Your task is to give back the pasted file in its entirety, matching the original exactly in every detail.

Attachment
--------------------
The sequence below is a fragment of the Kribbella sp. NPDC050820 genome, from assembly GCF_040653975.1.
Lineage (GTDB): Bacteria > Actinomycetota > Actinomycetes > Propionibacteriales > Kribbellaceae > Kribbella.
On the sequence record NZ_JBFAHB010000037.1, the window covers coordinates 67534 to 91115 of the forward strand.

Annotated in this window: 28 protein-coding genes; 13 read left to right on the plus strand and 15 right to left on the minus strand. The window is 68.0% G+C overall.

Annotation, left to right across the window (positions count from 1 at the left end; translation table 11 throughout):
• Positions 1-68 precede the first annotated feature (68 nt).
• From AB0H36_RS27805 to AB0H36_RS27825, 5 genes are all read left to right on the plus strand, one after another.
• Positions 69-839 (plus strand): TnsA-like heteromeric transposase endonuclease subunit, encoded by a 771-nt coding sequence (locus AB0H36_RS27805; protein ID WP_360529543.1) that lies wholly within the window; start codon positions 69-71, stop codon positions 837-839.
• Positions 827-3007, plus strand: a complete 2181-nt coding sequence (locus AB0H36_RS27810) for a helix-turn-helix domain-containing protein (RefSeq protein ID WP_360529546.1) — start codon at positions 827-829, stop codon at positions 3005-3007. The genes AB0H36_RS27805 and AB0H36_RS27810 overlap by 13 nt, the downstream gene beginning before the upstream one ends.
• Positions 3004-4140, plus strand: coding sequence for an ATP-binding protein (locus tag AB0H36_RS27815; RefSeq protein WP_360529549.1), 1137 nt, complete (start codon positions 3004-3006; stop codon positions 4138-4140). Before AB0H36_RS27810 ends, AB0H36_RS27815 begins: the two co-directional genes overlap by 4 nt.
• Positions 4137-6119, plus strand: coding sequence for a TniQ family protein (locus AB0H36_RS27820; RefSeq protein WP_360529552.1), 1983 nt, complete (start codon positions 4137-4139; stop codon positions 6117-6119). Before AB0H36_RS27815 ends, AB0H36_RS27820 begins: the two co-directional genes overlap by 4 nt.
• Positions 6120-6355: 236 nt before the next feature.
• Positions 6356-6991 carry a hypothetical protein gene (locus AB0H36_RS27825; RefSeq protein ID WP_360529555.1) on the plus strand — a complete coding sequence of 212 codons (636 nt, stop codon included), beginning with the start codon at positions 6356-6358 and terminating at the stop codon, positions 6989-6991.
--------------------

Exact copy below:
The sequence below is a fragment of the Kribbella sp. NPDC050820 genome, from assembly GCF_040653975.1.
Lineage (GTDB): Bacteria > Actinomycetota > Actinomycetes > Propionibacteriales > Kribbellaceae > Kribbella.
On the sequence record NZ_JBFAHB010000037.1, the window covers coordinates 67534 to 91115 of the forward strand.

Annotated in this window: 28 protein-coding genes; 13 read left to right on the plus strand and 15 right to left on the minus strand. The window is 68.0% G+C overall.

Annotation, left to right across the window (positions count from 1 at the left end; translation table 11 throughout):
• Positions 1-68 precede the first annotated feature (68 nt).
• From AB0H36_RS27805 to AB0H36_RS27825, 5 genes are all read left to right on the plus strand, one after another.
• Positions 69-839 (plus strand): TnsA-like heteromeric transposase endonuclease subunit, encoded by a 771-nt coding sequence (locus AB0H36_RS27805; protein ID WP_360529543.1) that lies wholly within the window; start codon positions 69-71, stop codon positions 837-839.
• Positions 827-3007, plus strand: a complete 2181-nt coding sequence (locus AB0H36_RS27810) for a helix-turn-helix domain-containing protein (RefSeq protein ID WP_360529546.1) — start codon at positions 827-829, stop codon at positions 3005-3007. The genes AB0H36_RS27805 and AB0H36_RS27810 overlap by 13 nt, the downstream gene beginning before the upstream one ends.
• Positions 3004-4140, plus strand: coding sequence for an ATP-binding protein (locus tag AB0H36_RS27815; RefSeq protein WP_360529549.1), 1137 nt, complete (start codon positions 3004-3006; stop codon positions 4138-4140). Before AB0H36_RS27810 ends, AB0H36_RS27815 begins: the two co-directional genes overlap by 4 nt.
• Positions 4137-6119, plus strand: coding sequence for a TniQ family protein (locus AB0H36_RS27820; RefSeq protein WP_360529552.1), 1983 nt, complete (start codon positions 4137-4139; stop codon positions 6117-6119). Before AB0H36_RS27815 ends, AB0H36_RS27820 begins: the two co-directional genes overlap by 4 nt.
• Positions 6120-6355: 236 nt before the next feature.
• Positions 6356-6991 carry a hypothetical protein gene (locus AB0H36_RS27825; RefSeq protein ID WP_360529555.1) on the plus strand — a complete coding sequence of 212 codons (636 nt, stop codon included), beginning with the start codon at positions 6356-6358 and terminating at the stop codon, positions 6989-6991.